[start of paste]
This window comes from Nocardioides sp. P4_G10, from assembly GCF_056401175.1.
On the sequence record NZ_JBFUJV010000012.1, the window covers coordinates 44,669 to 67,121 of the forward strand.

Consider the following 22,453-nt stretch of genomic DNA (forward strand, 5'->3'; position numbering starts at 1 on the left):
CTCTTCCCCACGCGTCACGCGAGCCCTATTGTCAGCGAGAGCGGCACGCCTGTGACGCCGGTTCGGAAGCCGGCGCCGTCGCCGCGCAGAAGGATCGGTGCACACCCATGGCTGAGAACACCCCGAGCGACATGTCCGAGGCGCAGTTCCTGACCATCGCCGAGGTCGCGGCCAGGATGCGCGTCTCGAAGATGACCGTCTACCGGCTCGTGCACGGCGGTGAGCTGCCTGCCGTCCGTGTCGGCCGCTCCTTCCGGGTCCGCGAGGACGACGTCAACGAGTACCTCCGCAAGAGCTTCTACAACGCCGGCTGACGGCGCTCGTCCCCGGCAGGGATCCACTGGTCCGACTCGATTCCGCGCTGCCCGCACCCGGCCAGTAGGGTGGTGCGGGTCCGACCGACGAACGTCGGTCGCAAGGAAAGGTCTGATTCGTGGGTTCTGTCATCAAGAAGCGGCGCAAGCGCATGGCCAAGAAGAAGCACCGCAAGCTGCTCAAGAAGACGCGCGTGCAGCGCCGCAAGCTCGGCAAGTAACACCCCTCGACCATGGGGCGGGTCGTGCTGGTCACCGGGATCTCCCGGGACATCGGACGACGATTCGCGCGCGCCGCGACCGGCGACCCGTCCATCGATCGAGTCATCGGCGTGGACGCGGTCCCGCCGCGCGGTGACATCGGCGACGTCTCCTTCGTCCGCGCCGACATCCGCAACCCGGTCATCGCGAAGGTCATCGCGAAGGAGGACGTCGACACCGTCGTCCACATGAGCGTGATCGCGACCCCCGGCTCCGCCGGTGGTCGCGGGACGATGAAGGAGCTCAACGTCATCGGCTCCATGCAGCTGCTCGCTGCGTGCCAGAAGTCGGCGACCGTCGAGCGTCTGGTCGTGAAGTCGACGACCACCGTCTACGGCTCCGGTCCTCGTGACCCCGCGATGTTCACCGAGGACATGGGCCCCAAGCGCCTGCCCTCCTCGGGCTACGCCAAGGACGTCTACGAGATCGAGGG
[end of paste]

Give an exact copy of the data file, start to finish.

This window comes from Nocardioides sp. P4_G10, from assembly GCF_056401175.1.
On the sequence record NZ_JBFUJV010000012.1, the window covers coordinates 44,669 to 67,121 of the forward strand.

Consider the following 22,453-nt stretch of genomic DNA (forward strand, 5'->3'; position numbering starts at 1 on the left):
CTCTTCCCCACGCGTCACGCGAGCCCTATTGTCAGCGAGAGCGGCACGCCTGTGACGCCGGTTCGGAAGCCGGCGCCGTCGCCGCGCAGAAGGATCGGTGCACACCCATGGCTGAGAACACCCCGAGCGACATGTCCGAGGCGCAGTTCCTGACCATCGCCGAGGTCGCGGCCAGGATGCGCGTCTCGAAGATGACCGTCTACCGGCTCGTGCACGGCGGTGAGCTGCCTGCCGTCCGTGTCGGCCGCTCCTTCCGGGTCCGCGAGGACGACGTCAACGAGTACCTCCGCAAGAGCTTCTACAACGCCGGCTGACGGCGCTCGTCCCCGGCAGGGATCCACTGGTCCGACTCGATTCCGCGCTGCCCGCACCCGGCCAGTAGGGTGGTGCGGGTCCGACCGACGAACGTCGGTCGCAAGGAAAGGTCTGATTCGTGGGTTCTGTCATCAAGAAGCGGCGCAAGCGCATGGCCAAGAAGAAGCACCGCAAGCTGCTCAAGAAGACGCGCGTGCAGCGCCGCAAGCTCGGCAAGTAACACCCCTCGACCATGGGGCGGGTCGTGCTGGTCACCGGGATCTCCCGGGACATCGGACGACGATTCGCGCGCGCCGCGACCGGCGACCCGTCCATCGATCGAGTCATCGGCGTGGACGCGGTCCCGCCGCGCGGTGACATCGGCGACGTCTCCTTCGTCCGCGCCGACATCCGCAACCCGGTCATCGCGAAGGTCATCGCGAAGGAGGACGTCGACACCGTCGTCCACATGAGCGTGATCGCGACCCCCGGCTCCGCCGGTGGTCGCGGGACGATGAAGGAGCTCAACGTCATCGGCTCCATGCAGCTGCTCGCTGCGTGCCAGAAGTCGGCGACCGTCGAGCGTCTGGTCGTGAAGTCGACGACCACCGTCTACGGCTCCGGTCCTCGTGACCCCGCGATGTTCACCGAGGACATGGGCCCCAAGCGCCTGCCCTCCTCGGGCTACGCCAAGGACGTCTACGAGATCGAGGG